Remarks to March of the Living participants, April 16 at Auschwitz-Birkenau.
We have all gathered here to remember. From all sides, we are called upon not to forget. But why should we remember at all?
If I had a choice I would prefer not to remember. Not to remember the Czestochowa Ghetto where my family and I, then a child, were imprisoned. Not to remember the killings of my father and mother, of my brother and family members, of my Polish nanny Elka who chose to remain in the ghetto because she loved a Jewish child – me. Not to remember the daily humiliation, the routine of murder, the hunger, the cold, and the numbing knowledge that we are powerless and alone. I would prefer not to have these memories, but I do not have the choice. Why then choose memory if you are not forced to?
I can think of four reasons.
The first is simple solidarity. If you choose my memories, this means that we together are no longer with them alone. Each time we reach out to the legacy of horror, we make a crack in the ghetto wall, a breach in the barbed wire. Not that we can tear them down – it is 70 years too late for that. Walls built with blood and death survive their physical downfall. They need to be pulled down day by day by remembering.
The second is simple decency. The Germans had managed not only to murder the six million: they murdered also the memories of them ever having existed. True, the great majority of those then killed would have passed away by now, even had there been no Shoah. But they would have lived on in the memories of their children and friends, in the record of the achievements and even failures of their lives. The Shoah eliminated all that as well. Your remembrance is their only chance.
The third reason is simple fear. It is an illusion to believe that Auschwitz can be forgotten simply because the right side won the war. Auschwitz remains with us forever always waiting to be realized again. Do not believe the magic incantation of “Never again”: it has happened again. Think of Bosnia, Sudan, Rwanda. In different ways, to different peoples – but it has. The Shoah remains unique in the sense it was unprecedented. But all genocides are tragic in their own ways, and remembering them is the first step to preventing their recurrence. Remembering is, after all, the least we can do.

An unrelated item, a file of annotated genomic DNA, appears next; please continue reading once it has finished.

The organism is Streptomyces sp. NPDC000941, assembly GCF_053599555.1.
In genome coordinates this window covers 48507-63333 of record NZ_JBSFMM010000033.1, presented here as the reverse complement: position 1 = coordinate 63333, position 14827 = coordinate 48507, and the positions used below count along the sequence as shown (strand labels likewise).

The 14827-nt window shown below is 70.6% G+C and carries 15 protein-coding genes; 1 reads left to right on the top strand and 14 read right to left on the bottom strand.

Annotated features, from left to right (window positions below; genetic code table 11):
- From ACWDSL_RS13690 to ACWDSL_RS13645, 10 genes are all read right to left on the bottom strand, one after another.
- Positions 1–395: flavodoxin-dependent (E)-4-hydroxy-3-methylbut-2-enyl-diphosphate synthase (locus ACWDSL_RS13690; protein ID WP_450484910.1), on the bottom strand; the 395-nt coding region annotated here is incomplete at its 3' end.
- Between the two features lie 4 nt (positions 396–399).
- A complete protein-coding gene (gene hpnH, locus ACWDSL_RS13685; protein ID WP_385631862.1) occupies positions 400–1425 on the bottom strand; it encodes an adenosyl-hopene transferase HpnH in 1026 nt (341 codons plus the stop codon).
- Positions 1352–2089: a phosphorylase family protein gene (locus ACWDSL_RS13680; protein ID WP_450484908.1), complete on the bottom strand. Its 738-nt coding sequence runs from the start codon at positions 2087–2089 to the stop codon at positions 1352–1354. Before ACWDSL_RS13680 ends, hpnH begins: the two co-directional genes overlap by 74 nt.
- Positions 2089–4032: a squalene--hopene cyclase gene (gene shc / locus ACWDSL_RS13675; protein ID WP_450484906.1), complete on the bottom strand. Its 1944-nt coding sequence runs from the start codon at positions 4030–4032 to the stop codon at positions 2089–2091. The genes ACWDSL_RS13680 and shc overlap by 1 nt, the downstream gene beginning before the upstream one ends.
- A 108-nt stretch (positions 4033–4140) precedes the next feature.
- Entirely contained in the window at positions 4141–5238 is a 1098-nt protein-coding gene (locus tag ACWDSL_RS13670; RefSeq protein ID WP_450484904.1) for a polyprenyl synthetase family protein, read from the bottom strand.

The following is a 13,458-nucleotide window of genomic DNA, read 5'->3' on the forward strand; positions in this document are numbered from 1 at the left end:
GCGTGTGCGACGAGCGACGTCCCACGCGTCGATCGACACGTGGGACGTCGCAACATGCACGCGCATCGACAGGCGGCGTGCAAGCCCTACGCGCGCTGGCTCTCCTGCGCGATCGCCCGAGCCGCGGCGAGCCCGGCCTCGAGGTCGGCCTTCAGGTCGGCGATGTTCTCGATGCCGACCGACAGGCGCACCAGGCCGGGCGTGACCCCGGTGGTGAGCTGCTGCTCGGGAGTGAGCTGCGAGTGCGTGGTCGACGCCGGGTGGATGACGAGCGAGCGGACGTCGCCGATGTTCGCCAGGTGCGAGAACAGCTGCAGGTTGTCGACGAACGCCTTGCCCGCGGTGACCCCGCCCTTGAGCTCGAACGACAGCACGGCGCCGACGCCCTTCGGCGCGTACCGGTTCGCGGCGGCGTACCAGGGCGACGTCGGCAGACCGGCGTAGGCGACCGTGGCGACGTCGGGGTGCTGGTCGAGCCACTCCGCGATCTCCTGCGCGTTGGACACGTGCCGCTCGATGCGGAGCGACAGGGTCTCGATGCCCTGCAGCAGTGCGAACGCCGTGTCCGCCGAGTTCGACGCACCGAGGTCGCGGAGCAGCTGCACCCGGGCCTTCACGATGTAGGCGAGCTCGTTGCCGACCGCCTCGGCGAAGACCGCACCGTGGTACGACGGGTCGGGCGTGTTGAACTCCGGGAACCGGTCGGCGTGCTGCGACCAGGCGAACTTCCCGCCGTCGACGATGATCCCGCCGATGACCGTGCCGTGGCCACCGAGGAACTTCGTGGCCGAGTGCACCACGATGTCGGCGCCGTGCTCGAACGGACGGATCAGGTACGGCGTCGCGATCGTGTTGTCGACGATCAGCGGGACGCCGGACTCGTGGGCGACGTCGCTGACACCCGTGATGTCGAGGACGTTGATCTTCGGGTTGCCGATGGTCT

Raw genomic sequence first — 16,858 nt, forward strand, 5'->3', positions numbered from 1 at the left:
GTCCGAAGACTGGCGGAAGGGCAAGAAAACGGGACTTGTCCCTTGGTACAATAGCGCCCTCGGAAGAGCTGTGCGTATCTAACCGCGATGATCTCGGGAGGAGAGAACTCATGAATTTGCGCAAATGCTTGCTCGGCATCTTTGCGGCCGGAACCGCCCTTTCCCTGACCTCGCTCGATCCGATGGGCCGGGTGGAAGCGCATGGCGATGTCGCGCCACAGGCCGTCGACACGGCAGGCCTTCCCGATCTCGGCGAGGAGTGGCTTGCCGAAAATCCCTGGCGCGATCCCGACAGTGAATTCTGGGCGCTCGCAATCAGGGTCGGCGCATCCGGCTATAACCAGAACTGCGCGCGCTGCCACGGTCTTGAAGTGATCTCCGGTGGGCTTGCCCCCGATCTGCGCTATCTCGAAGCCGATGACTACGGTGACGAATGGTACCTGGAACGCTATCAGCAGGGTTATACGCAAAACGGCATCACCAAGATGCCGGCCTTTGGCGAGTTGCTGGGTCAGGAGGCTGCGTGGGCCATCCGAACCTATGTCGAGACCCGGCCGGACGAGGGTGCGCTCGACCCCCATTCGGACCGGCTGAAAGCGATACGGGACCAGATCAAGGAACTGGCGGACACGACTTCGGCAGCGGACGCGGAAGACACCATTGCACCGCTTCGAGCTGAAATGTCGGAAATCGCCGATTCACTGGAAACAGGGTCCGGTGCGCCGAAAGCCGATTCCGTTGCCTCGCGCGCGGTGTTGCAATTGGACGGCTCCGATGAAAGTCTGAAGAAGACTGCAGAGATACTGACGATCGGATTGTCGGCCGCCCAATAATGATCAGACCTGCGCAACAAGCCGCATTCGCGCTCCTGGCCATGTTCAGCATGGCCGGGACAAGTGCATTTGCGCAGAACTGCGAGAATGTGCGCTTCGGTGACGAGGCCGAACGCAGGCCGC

And so we stand here in solidarity, mourning and fear. Our unity is rooted not only in our Jewish peoplehood, which we share with those whom we remember today. Their Jewishness was not incidental to their fate: it determined it. But our unity today encompasses all, Jews and non-Jews, who remember, grieve and mourn – and participate in our solidarity.
In a world in which once again there are places where it is not safe to be Jewish, today’s meeting assumes an added dimension. For Poland, on whose occupied soil the Germans had placed the abomination of Auschwitz, is today a place where it is safe to be a Jew. Poland now embraces its small but thriving Jewish community. Our history is cherished in the Polin Museum, which has recently opened in Warsaw. And next to the museum we shall build a monument to those Poles who – like my Elka – risked their lives to save Jews from the chimneys of Auschwitz. From the ghetto walls of Czestochowa. From the abyss.
And our gratitude toward them is the fourth reason to remember. God bless you and your memories.
Sigmund Rolat is a native of Czestochowa, Poland, a Holocaust survivor, one of the founders of Polin: The Museum of the History of Polish Jews in Warsaw, and an internationally known philanthropist.